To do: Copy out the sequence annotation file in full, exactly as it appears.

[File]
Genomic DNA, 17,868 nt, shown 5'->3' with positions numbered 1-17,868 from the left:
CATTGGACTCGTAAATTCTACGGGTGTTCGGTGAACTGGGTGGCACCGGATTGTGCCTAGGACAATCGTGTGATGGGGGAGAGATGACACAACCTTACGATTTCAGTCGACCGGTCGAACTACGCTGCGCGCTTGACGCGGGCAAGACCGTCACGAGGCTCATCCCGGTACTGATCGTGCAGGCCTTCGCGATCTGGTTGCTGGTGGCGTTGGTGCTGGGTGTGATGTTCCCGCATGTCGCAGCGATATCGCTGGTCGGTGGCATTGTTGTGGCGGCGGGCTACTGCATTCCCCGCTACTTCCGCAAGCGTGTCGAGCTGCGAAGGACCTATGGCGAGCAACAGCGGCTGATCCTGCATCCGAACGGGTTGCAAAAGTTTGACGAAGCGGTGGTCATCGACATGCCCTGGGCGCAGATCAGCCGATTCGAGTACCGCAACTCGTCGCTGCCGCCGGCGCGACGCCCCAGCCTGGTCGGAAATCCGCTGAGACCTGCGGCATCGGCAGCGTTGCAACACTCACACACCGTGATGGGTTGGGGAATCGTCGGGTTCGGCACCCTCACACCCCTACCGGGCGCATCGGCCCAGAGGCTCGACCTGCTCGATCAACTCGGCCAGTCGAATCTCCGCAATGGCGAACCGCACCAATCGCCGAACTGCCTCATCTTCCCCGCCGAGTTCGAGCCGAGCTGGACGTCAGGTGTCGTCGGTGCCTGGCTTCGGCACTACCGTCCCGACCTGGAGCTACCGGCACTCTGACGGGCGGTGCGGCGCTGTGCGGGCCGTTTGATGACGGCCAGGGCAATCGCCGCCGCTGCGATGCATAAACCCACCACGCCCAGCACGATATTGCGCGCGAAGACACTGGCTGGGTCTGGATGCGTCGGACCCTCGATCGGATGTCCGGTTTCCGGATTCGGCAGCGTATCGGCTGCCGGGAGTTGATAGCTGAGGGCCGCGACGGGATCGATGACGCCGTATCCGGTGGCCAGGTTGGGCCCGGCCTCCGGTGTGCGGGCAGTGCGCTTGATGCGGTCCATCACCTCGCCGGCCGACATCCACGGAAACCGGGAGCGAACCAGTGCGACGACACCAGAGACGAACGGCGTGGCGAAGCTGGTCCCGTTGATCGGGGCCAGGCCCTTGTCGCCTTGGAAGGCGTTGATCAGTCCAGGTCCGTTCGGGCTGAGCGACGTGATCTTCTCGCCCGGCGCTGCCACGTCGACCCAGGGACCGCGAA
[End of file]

Genomic DNA, 17,868 nt, shown 5'->3' with positions numbered 1-17,868 from the left:
CATTGGACTCGTAAATTCTACGGGTGTTCGGTGAACTGGGTGGCACCGGATTGTGCCTAGGACAATCGTGTGATGGGGGAGAGATGACACAACCTTACGATTTCAGTCGACCGGTCGAACTACGCTGCGCGCTTGACGCGGGCAAGACCGTCACGAGGCTCATCCCGGTACTGATCGTGCAGGCCTTCGCGATCTGGTTGCTGGTGGCGTTGGTGCTGGGTGTGATGTTCCCGCATGTCGCAGCGATATCGCTGGTCGGTGGCATTGTTGTGGCGGCGGGCTACTGCATTCCCCGCTACTTCCGCAAGCGTGTCGAGCTGCGAAGGACCTATGGCGAGCAACAGCGGCTGATCCTGCATCCGAACGGGTTGCAAAAGTTTGACGAAGCGGTGGTCATCGACATGCCCTGGGCGCAGATCAGCCGATTCGAGTACCGCAACTCGTCGCTGCCGCCGGCGCGACGCCCCAGCCTGGTCGGAAATCCGCTGAGACCTGCGGCATCGGCAGCGTTGCAACACTCACACACCGTGATGGGTTGGGGAATCGTCGGGTTCGGCACCCTCACACCCCTACCGGGCGCATCGGCCCAGAGGCTCGACCTGCTCGATCAACTCGGCCAGTCGAATCTCCGCAATGGCGAACCGCACCAATCGCCGAACTGCCTCATCTTCCCCGCCGAGTTCGAGCCGAGCTGGACGTCAGGTGTCGTCGGTGCCTGGCTTCGGCACTACCGTCCCGACCTGGAGCTACCGGCACTCTGACGGGCGGTGCGGCGCTGTGCGGGCCGTTTGATGACGGCCAGGGCAATCGCCGCCGCTGCGATGCATAAACCCACCACGCCCAGCACGATATTGCGCGCGAAGACACTGGCTGGGTCTGGATGCGTCGGACCCTCGATCGGATGTCCGGTTTCCGGATTCGGCAGCGTATCGGCTGCCGGGAGTTGATAGCTGAGGGCCGCGACGGGATCGATGACGCCGTATCCGGTGGCCAGGTTGGGCCCGGCCTCCGGTGTGCGGGCAGTGCGCTTGATGCGGTCCATCACCTCGCCGGCCGACATCCACGGAAACCGGGAGCGAACCAGTGCGACGACACCAGAGACGAACGGCGTGGCGAAGCTGGTCCCGTTGATCGGGGCCAGGCCCTTGTCGCCTTGGAAGGCGTTGATCAGTCCAGGTCCGTTCGGGCTGAGCGACGTGATCTTCTCGCCCGGCGCTGCCACGTCGACCCAGGGACCGCGAA